Confidence. My college essay.

February 6, 2011
By Anonymous

If you were to ask a number of kids at my high school to describe me in one statement, I bet you most would sadly say "lacking confidence". While having no one relatively close to my age in my immediate, as well as extended family, I formed a path for years to follow of feeling alone and constantly keeping things to myself. In school especially, I refrained from expressing my thoughts and put so much of my attention on the lives of other people. For the longest time, I really did not mind being the listener. Their stories were so interesting and full of excitement; I was always entertained.

In the midst of purposely never being the center of attention, I created an addicting habit of being obsessed with appearances and acceptance from others. My obsession of trying to impress people looks wise has come with an unfortunate cost; literally. I dare you to name any kind of cosmetic or beauty product, I'm more than certain I've probably bought it. I've gone to great lengths to astound my peers physically and let that hinder my confidence in what I say and do. I've put all of my focus in presenting myself with outer beauty in an attempt to gain confidence and cover my fear of being rejected socially.

During the summer going into my senior year, I started the great college search. Beginning this long process was so overwhelming at first with all the applications, qualifications, tours, and deciding what I wanted to do during the years to come. It really hit me that sooner rather than later, I was going to be taken out of my so called "comfort zone" and expelled into the real world. This none the less scared the living daylights out of me. While looking through the pamphlets of colleges I wanted to attend, I was not surprised to find that "blondes most accepted" or "average number of friends" were nowhere to be found. As cliché as it sounds, the light bulb finally went on. I realized that while being caught up in a world of trying to strike my peers appearance wise, I forgot to focus on what I know is more important and satisfy myself.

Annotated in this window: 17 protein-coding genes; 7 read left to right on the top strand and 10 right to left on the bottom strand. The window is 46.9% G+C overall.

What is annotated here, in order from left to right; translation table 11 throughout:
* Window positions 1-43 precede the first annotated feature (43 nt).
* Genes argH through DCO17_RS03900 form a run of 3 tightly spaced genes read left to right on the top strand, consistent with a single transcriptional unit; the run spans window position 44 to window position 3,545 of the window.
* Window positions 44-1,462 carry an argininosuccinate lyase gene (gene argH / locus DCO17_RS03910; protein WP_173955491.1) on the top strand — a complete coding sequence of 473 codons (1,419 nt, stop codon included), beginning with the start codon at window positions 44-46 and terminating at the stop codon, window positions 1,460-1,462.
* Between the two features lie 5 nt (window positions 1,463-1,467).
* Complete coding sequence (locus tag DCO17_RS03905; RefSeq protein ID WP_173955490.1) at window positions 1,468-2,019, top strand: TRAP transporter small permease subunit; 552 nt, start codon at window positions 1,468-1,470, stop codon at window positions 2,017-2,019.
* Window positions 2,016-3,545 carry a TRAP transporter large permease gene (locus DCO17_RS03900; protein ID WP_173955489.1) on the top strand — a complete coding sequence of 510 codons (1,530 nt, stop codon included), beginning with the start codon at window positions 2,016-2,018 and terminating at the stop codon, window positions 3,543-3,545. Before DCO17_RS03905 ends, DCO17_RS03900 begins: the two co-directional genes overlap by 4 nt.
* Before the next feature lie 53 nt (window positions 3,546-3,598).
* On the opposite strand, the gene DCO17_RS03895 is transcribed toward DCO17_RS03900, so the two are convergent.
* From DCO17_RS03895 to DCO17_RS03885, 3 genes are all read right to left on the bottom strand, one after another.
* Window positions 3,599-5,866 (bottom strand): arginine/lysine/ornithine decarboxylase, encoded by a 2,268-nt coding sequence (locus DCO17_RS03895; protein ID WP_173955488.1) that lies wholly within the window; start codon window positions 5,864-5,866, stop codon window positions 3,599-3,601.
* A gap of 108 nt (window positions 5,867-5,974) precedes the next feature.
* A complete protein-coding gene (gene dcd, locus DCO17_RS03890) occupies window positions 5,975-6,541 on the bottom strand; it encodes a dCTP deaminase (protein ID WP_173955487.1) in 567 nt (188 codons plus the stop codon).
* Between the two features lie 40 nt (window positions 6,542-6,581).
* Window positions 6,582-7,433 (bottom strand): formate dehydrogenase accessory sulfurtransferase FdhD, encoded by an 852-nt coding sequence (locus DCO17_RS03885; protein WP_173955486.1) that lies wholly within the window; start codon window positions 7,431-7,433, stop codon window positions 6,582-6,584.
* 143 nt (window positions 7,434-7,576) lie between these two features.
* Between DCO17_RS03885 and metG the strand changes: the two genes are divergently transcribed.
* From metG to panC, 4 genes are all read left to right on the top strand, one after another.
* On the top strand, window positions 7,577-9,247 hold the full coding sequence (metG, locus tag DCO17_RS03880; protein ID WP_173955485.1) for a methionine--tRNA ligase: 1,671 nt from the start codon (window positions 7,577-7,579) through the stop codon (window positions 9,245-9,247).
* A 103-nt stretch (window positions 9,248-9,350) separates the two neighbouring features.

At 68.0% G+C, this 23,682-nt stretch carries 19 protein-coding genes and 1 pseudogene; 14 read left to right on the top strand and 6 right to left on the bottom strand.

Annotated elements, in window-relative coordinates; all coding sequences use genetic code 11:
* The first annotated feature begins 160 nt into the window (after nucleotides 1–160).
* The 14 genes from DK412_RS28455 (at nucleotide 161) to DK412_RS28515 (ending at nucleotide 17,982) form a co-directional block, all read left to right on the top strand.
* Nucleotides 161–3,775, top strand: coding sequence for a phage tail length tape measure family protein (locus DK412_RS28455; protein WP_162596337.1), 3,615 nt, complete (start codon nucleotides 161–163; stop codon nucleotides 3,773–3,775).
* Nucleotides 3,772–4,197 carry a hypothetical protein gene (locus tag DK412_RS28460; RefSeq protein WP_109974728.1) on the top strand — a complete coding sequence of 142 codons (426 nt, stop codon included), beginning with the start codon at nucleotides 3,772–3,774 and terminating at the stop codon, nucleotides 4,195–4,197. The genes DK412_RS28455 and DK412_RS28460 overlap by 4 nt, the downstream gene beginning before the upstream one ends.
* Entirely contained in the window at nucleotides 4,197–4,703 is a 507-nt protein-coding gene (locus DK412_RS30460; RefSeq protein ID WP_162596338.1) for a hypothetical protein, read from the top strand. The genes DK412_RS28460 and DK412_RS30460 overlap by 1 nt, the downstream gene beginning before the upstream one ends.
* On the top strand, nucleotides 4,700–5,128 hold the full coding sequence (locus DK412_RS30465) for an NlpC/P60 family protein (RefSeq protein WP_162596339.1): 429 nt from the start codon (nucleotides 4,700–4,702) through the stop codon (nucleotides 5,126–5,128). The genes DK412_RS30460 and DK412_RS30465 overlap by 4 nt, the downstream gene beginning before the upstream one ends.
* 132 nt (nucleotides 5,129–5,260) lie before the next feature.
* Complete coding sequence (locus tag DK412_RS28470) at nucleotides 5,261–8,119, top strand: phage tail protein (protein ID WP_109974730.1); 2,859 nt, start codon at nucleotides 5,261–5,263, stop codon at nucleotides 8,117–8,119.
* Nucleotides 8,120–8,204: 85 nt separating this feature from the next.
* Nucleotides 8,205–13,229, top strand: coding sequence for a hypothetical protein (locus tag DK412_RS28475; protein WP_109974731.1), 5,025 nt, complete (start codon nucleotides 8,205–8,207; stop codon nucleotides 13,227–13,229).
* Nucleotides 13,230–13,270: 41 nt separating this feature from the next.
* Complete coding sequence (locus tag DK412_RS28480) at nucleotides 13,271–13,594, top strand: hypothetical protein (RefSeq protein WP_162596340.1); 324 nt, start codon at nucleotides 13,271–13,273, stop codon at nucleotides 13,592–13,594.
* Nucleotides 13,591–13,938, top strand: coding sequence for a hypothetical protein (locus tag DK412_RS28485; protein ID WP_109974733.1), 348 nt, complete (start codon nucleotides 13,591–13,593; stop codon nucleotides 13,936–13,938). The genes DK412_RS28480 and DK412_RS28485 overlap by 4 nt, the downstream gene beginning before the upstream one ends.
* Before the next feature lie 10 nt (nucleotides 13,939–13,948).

Don't get me wrong, I've always known that education truly is the key to success, but I would be lying if I told you it was always a top priority of mine. It was a bittersweet feeling when I discovered my class rank and GPA sitting in my guidance counselors office, because I know that they did not reflect my potential and were affected by my out of whack priorities. This was the eye opener for me and it was here where I decided for once in my life I wanted to satisfy me, myself, and I. Over the next couple of months I made an honest effort to focus less on other people and their opinions and focus on myself.

When my homeroom teacher placed my report card on my desk upside down, I was nothing less than anxious to flip it over immediately. I knew how hard I had worked academically that quarter and was just hoping for the best. I scanned my eyes down the column of straight As and felt something that was so new to me; real self-assurance. I didn't care who was staring at me, or how dumb I must've looked smiling from ear to ear at a piece of paper. For once I wasn't concerned about what people thought about me, because I was incredibly proud of myself. I of course still make a huge effort to present myself well on the surface, but I now have a new found confidence that will help me carry a good head on my shoulders into the real world, and is greater than a perfectly straight smile or bleach blonde hair could possibly ever give me.

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